From our recent poll on the Money Moppets website and Facebook page, we found that the average pocket money amount paid weekly is $8.34. And 64% of our readers are paying their children pocket money for doing jobs.
Financial literacy in adults begins with the habits that children develop as their parents educate them about money management. One of the tools for this education can be pocket money.
If used correctly, pocket money can be a tool that helps a child learn how to handle her own money.
They can learn to plan their spending in such a way that they rarely come up short. They may make some mistakes along the way, but will learn how to make the kind of choices that fit into what they want. If the pocket money is at first a small amount to be used only for a few extra things the child wants, but then develops into a larger amount that covers their weekly expenses, they can learn not only money management, but also how to be responsible for their own well-being and independence. If a child’s pocket money is connected to household jobs, then they can learn the connection between work and pay.
Not everyone agrees that children should receive regular pocket money.
Some people believe that children who receive unconditional pocket money not tied to jobs end up viewing money as an entitlement.
Children that receive pocket money in exchange for doing household jobs may make such a strong emotional connection between money and jobs that they end up expecting to be paid for every small thing they do. As a result, they do not develop the feeling they are part of a team/family.
How Much Pocket Money is the Right Amount?
According to the Commonwealth Bank of Australia, it seems that most parents give pocket money in the following amounts.
When it comes to giving pocket money, parents have some very difficult decisions to make so that the system of receiving pocket money results in positive outcomes, like developing independence and responsibility, learning how to manage money and delayed gratification, and understanding the value of money.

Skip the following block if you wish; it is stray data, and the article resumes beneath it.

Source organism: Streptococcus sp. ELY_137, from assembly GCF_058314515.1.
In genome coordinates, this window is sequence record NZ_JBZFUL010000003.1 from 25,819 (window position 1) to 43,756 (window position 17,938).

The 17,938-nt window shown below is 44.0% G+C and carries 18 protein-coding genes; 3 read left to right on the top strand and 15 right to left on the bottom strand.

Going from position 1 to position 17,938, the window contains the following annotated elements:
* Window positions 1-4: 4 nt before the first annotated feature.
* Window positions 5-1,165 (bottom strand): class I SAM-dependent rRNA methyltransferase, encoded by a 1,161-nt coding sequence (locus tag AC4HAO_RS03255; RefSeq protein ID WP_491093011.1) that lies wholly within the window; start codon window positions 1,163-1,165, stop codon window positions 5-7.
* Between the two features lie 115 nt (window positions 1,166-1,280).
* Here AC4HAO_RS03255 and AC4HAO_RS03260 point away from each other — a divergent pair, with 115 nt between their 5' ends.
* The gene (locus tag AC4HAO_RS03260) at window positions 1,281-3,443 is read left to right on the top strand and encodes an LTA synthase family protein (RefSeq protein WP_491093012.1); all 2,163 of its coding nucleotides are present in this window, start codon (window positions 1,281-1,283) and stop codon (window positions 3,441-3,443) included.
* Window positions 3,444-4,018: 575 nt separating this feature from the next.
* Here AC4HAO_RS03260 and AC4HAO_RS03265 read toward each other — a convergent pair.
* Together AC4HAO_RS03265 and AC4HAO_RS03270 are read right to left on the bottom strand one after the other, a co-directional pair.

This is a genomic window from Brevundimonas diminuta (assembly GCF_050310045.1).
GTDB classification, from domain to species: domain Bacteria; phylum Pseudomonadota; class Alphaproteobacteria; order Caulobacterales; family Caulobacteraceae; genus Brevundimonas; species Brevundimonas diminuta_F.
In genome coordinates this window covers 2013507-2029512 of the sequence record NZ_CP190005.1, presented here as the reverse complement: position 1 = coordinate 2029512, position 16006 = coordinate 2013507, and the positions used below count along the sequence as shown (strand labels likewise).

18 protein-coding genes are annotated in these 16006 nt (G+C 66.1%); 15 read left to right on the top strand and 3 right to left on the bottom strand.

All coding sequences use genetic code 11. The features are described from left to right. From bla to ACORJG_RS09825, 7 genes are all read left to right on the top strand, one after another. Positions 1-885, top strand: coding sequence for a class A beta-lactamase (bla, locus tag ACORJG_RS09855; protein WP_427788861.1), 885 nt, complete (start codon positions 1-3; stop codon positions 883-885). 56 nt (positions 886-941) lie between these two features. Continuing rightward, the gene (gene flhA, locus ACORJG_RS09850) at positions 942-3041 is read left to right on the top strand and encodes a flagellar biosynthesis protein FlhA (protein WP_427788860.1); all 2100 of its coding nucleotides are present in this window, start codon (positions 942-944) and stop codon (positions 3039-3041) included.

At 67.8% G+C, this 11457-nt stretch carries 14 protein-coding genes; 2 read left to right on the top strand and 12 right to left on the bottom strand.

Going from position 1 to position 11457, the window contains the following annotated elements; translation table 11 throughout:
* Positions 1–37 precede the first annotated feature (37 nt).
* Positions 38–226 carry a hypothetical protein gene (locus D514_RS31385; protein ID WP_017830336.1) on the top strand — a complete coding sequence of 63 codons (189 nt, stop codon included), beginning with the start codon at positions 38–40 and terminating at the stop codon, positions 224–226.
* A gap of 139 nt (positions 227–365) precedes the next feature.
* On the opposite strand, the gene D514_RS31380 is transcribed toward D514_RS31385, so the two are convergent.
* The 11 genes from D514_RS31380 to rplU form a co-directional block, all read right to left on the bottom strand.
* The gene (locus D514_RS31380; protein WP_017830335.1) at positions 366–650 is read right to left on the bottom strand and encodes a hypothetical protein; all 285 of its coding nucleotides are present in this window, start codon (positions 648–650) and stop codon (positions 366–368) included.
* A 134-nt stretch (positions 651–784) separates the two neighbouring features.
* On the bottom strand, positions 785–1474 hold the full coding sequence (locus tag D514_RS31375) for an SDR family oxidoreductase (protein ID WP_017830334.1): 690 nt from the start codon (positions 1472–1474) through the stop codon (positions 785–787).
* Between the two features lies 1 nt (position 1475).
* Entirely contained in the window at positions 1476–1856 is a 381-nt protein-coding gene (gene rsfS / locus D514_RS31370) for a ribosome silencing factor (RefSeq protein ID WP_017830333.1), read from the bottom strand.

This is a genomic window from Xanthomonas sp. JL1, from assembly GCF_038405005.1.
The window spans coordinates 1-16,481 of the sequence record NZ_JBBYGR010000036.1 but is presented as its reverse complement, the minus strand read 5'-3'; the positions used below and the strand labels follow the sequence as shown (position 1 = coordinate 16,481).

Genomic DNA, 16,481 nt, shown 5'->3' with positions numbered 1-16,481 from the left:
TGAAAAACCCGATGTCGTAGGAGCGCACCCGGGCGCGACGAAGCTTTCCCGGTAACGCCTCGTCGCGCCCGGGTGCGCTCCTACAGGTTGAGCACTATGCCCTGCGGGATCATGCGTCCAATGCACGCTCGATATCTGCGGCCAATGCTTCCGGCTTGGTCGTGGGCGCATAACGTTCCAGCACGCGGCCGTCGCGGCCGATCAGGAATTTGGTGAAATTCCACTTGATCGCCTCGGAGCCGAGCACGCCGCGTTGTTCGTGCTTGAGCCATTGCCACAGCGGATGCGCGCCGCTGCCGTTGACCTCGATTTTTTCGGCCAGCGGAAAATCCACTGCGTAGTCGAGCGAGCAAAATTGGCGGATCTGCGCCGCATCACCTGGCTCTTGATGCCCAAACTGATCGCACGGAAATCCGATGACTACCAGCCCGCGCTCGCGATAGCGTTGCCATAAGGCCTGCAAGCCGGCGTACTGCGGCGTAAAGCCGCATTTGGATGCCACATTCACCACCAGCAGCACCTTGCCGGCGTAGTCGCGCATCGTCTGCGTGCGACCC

What System of Giving Pocket Money Is Best?
There is no set right or wrong about one system of dealing with pocket money over another. How parents handle the issue of pocket money and educate their child about money management will determine whether the system they’ve chosen is right.
Pocket money for kids can be tied to household jobs. According to the Commonwealth Bank of Australia, most pocket money is connected to jobs that the child does around the house. This system can help a child appreciate the value of money, but the parent must take care not to foster the notion that the child should be paid for every small help they give. If this system is not handled well, the parent can end up losing control of the child.
Pocket money can be tied to grades at school. This is another system that could backfire. Some children might be motivated to study hard in order to get a financial reward, but others might end up being overly stressed.
Pocket money can be connected to behaviour. There probably isn’t a parent in the country who has not been guilty of bribing a child for good behaviour. If done sporadically, it probably will not result in lasting harm, but if done on a regular basis, children might develop an attitude that they only have to be good when being paid.
Proceed with Caution
What works for your friends and their children might not work in your family. And what works with one of your children might not work with another. Evaluate each child and your current family situation, and proceed with caution.
Many parents I have spoken to ask the question from time to time, "is my child spoilt?" or remark "my child thinks money grows on trees". It's not that surprising considering that we live in a time when when buying items via the Internet is immediate and advertising is everywhere you turn.
I was confronted just the other night by my two year old who was watching one of her kids shows on TV. Every ad she saw the words that came out of her mouth were "I want that".
Wanting things is not new, and not always knowing the difference between wants and needs is not new either. But as parents, one of the ways we can educate our kids about money is by explaining the difference between things that are made and things that are bought. Show them something in the garden, like herbs or flowers. Discuss with them that If we grow these ourselves, we don't have to pay for them. But if we get them from a shop or somebody else, we have to pay money for them. You can round out the lesson by pointing out that if you have more herbs or flowers than you need, you can sell the excess in return for money. This is one way to earn money.
Kids need to get to grips with this key concept of the exchange of goods and services for money. It's also a good way to tackle that "my child thinks money grows on trees" problem - you're linking the idea that ultimately money is bound to finite amounts of goods or services - in this case how many flowers or herbs are available in the garden.
In everyday events, talking to your kids about where money comes from, what you spend it on and why you save is the best lessons a child can get at a young age. Watching their parents as role models in and of itself helps to create good money habits. A practical way to show kids that money cannot buy everything is to take them to the shops or give them some money to spend at their canteen. Give them say $2 at their school canteen and let them make the decision about what they can afford and what they cannot. Being able to make these choices and then understand that when the money is gone, it's really gone, is the first step in training a money superstar.